Striking McDonald's workers are creating quite a stir.
Their planned protest in front of company headquarters during today's annual shareholders' meeting prompted management to tell 3,200 employees to stay home. Some 2,000 protesters say they'll picket the Oak Brook, Illinois, campus to demand both higher pay and the right to unionize.
This latest escalation follows a mass protest on May 15 by thousands of fast-food workers globally, including demonstrations in 150 U.S. cities. They say the national average fast-food worker wage of $9.08 per hour ($18,880 per year) does not constitute a "livable" wage.
As politicians debate whether protesters are justified, we as investors debate whether McDonald's Corp. (MCD) can afford a potential increase, especially since $15 is nearly double what many employees earn. McDonald's profit margins are the highest in the industry at 18 percent, suggesting the company enjoys a far wider cushion against cost increases than its peers. On the other hand, profits are forecast to grow only 3.6 percent this year, well below average. So while McDonald's could presumably afford the increase, making up the difference could prove more difficult.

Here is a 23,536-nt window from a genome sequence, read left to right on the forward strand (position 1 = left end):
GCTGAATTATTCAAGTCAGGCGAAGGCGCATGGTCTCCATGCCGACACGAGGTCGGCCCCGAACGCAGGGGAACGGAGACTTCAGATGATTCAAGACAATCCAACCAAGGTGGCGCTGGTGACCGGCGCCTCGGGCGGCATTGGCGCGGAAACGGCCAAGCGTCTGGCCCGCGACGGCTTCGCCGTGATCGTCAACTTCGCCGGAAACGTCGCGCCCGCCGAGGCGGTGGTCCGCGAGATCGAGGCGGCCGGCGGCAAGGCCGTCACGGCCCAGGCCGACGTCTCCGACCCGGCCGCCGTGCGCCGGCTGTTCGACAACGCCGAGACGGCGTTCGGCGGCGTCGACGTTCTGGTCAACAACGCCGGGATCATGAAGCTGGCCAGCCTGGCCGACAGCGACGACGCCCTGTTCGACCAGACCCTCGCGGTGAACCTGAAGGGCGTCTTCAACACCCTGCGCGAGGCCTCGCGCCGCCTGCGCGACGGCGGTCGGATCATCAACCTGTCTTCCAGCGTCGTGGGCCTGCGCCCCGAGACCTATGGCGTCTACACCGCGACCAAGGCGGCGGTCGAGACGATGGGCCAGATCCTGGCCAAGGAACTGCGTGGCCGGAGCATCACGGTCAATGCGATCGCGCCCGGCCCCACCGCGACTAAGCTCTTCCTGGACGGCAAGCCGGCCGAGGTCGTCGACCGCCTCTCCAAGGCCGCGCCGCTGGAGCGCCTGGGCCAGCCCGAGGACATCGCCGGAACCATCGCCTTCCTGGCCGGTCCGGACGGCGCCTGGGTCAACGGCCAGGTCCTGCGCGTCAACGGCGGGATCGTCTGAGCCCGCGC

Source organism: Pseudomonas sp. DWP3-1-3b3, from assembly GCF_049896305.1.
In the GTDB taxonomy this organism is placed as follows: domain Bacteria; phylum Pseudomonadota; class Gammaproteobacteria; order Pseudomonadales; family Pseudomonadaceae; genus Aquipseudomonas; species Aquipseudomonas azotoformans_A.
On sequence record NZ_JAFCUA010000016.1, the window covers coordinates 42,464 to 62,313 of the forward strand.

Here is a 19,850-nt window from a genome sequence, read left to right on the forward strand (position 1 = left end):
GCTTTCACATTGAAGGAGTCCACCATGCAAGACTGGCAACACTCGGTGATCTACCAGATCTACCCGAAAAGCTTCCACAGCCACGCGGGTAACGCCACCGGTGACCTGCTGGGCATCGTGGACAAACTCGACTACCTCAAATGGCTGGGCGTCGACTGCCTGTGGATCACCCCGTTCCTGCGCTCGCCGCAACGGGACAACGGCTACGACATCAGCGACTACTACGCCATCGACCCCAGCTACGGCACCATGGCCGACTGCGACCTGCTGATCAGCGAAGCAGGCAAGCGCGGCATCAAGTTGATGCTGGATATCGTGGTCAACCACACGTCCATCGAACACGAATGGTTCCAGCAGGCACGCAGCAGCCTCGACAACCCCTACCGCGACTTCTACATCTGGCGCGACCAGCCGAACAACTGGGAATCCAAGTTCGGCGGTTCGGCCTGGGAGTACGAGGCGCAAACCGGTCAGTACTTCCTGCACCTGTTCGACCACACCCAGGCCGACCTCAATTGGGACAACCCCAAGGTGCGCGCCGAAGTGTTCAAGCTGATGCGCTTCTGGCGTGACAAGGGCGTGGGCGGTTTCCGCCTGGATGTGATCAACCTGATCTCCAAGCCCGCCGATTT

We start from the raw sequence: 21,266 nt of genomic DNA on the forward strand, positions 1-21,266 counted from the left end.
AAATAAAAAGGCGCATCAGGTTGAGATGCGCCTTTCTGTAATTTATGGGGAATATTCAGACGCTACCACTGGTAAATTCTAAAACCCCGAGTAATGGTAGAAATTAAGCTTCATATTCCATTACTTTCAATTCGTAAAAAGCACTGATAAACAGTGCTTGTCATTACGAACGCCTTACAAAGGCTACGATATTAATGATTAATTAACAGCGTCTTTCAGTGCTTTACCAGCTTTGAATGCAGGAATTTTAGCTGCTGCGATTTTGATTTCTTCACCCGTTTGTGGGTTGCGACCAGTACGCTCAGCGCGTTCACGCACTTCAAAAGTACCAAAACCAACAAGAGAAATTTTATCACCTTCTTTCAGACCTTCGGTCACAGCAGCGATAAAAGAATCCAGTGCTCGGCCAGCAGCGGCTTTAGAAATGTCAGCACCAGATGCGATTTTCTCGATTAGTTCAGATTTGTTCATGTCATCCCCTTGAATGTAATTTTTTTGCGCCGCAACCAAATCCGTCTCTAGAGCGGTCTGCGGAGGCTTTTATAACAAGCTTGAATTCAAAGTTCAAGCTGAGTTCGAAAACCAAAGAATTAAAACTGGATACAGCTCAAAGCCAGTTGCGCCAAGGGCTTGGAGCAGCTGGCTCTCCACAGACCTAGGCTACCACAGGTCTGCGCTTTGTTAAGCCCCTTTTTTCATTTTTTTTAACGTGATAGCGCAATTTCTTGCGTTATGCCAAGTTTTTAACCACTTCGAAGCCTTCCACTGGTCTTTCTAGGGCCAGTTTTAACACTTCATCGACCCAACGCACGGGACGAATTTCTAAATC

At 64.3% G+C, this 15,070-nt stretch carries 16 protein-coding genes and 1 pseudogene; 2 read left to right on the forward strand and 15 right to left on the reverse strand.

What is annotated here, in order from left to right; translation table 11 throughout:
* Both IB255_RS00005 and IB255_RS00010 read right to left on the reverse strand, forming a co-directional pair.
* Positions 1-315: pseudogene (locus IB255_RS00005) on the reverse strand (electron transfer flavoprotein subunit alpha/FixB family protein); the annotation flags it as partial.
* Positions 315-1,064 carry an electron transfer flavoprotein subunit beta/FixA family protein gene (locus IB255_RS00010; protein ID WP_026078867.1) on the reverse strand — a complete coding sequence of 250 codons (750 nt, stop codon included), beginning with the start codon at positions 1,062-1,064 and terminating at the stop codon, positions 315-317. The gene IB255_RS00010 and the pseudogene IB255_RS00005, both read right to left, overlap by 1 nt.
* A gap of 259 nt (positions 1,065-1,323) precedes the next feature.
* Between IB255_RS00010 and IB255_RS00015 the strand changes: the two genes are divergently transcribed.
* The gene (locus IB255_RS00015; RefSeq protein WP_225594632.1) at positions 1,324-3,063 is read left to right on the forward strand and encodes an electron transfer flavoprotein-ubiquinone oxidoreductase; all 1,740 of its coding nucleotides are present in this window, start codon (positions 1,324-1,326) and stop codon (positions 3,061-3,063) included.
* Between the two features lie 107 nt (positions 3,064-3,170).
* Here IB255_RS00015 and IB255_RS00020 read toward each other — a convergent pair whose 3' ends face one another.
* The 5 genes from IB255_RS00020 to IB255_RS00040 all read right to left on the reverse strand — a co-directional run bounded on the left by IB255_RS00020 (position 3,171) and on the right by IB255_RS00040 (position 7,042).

We admit this is a highly complex issue with significant political undertones, and our analysis barely scratches the surface. That said, we note three other fast-food restaurants which may be in an even more challenging position than McDonald's should workers prevail. All three lag peers in terms of both profit margin and profit growth.
The critical issue for investors is cash flow. Some restaurants can afford to pay more, others cannot. Given an average 2014 valuation for the restaurant group of 24.4 times earnings (compared to 16.3 times for the S&P 500 Index), we are cautious of the group.